Households in rural areas tend to experience food insecurity at higher rates compared to all households, including those located in more urban and populous metropolitan areas. The irony is that many of these rural food-insecure households are located in the very farm communities whose productivity feeds the world and provides low-cost wholesome food for American consumers.
Challenges facing rural areas differ from metro/urban areas in several significant ways[i]:
Rural Hunger Facts
Rural Poverty Facts
[i] USDA. Economic Research Service. Leslie A. Whitener, R. Gibbs, and L. Kusmin. Rural Welfare Reform: Lessons Learned. Amber Waves. June 2003.
[ii] USDA. Economic Research Service. Robert Gibbs, L. Kusmin. Low-Skill Employment and the Changing Economy of Rural America. ERR-10. October 2005.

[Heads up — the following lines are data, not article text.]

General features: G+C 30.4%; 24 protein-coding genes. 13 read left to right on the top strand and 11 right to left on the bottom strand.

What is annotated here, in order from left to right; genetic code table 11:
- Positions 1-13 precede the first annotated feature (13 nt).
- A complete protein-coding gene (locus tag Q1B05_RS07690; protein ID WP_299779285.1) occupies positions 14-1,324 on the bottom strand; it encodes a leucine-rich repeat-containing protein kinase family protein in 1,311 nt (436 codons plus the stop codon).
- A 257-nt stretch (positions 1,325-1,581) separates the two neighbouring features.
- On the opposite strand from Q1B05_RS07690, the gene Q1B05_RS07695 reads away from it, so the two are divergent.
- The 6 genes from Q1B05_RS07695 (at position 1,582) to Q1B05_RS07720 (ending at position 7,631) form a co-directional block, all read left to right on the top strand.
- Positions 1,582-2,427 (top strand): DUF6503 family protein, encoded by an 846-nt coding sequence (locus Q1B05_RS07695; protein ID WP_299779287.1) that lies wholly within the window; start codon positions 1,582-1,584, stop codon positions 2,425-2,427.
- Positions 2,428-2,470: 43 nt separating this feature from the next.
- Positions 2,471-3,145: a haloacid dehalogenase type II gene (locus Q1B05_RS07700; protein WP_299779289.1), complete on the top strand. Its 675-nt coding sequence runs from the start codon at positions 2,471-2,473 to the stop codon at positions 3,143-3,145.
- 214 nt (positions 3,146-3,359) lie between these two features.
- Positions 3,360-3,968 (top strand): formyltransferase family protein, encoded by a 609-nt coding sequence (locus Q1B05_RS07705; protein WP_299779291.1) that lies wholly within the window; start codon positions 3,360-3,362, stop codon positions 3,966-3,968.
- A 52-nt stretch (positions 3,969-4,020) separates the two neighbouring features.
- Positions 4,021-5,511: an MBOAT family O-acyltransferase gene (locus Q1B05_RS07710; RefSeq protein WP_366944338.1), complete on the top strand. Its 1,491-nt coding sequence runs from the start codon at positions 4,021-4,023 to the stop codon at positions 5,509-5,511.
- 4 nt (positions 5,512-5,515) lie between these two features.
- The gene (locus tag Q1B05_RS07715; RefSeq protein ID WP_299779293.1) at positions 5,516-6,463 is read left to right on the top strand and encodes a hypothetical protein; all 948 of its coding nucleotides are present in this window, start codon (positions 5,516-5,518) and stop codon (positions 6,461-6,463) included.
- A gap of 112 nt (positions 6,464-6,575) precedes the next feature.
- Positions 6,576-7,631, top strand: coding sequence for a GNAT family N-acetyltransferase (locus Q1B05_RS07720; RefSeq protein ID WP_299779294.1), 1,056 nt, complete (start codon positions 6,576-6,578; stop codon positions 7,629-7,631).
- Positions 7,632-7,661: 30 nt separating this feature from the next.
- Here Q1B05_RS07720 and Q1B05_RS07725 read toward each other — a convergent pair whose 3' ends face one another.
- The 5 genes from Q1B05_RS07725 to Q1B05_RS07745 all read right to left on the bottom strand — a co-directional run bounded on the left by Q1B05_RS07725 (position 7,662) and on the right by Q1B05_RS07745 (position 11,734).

[iii] Coleman-Jensen, A., Rabbitt, M., Gregory, C., & Singh, A. (2016). Household Food Security in the United States in 2015. Table 2. USDA ERS.
For the purposes of this summary, we have relabeled the designation “Outside metropolitan area” included in the USDA ERS and Census Bureau reports as “rural.” It should be noted that “outside metropolitan area” includes micropolitan statistical areas as well as territory outside of both metropolitan and micropolitan statistical areas.
[iv] Gundersen, C., A. Dewey, A. Crumbaugh, M. Kato & E. Engelhard. Map the Meal Gap 2017: A Report on County and Congressional District Food Insecurity and County Food Cost in the United States in 2015. Feeding America, 2017.
[v] Proctor, B.D., Semega, J.L., & Kollar, M.A. (2016). Income and Poverty in the United States: 2015. U.S. Census Bureau.
[vi] U.S. Census Bureau. Current Population Survey. 2015 Annual Social and Economic Supplement. POV43: Region, Divison and Type of Residence—Poverty Status for People in Families With Related Children Under 18 by Family Structure: 2015. Below 100% of Poverty—All Races.